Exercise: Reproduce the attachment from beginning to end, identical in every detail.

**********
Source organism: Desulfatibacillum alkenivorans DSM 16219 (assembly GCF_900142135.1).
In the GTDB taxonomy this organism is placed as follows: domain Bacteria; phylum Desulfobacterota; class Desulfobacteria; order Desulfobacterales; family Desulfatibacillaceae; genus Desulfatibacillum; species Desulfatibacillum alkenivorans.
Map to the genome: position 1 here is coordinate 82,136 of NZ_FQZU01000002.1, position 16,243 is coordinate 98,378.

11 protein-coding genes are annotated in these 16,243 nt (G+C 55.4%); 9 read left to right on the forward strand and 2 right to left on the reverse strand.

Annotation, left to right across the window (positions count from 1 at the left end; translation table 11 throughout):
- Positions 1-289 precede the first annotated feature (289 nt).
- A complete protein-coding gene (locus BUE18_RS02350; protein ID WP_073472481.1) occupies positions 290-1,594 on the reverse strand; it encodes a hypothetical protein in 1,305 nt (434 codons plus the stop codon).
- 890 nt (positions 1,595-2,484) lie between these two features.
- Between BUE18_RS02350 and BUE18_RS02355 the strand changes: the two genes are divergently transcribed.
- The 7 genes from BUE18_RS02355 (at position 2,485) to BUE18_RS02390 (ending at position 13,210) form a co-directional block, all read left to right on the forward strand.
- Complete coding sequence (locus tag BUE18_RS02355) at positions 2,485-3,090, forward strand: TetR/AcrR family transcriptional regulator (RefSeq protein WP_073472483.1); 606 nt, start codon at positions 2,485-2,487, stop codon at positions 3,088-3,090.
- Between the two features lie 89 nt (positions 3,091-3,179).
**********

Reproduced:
Source organism: Desulfatibacillum alkenivorans DSM 16219 (assembly GCF_900142135.1).
In the GTDB taxonomy this organism is placed as follows: domain Bacteria; phylum Desulfobacterota; class Desulfobacteria; order Desulfobacterales; family Desulfatibacillaceae; genus Desulfatibacillum; species Desulfatibacillum alkenivorans.
Map to the genome: position 1 here is coordinate 82,136 of NZ_FQZU01000002.1, position 16,243 is coordinate 98,378.

11 protein-coding genes are annotated in these 16,243 nt (G+C 55.4%); 9 read left to right on the forward strand and 2 right to left on the reverse strand.

Annotation, left to right across the window (positions count from 1 at the left end; translation table 11 throughout):
- Positions 1-289 precede the first annotated feature (289 nt).
- A complete protein-coding gene (locus BUE18_RS02350; protein ID WP_073472481.1) occupies positions 290-1,594 on the reverse strand; it encodes a hypothetical protein in 1,305 nt (434 codons plus the stop codon).
- 890 nt (positions 1,595-2,484) lie between these two features.
- Between BUE18_RS02350 and BUE18_RS02355 the strand changes: the two genes are divergently transcribed.
- The 7 genes from BUE18_RS02355 (at position 2,485) to BUE18_RS02390 (ending at position 13,210) form a co-directional block, all read left to right on the forward strand.
- Complete coding sequence (locus tag BUE18_RS02355) at positions 2,485-3,090, forward strand: TetR/AcrR family transcriptional regulator (RefSeq protein WP_073472483.1); 606 nt, start codon at positions 2,485-2,487, stop codon at positions 3,088-3,090.
- Between the two features lie 89 nt (positions 3,091-3,179).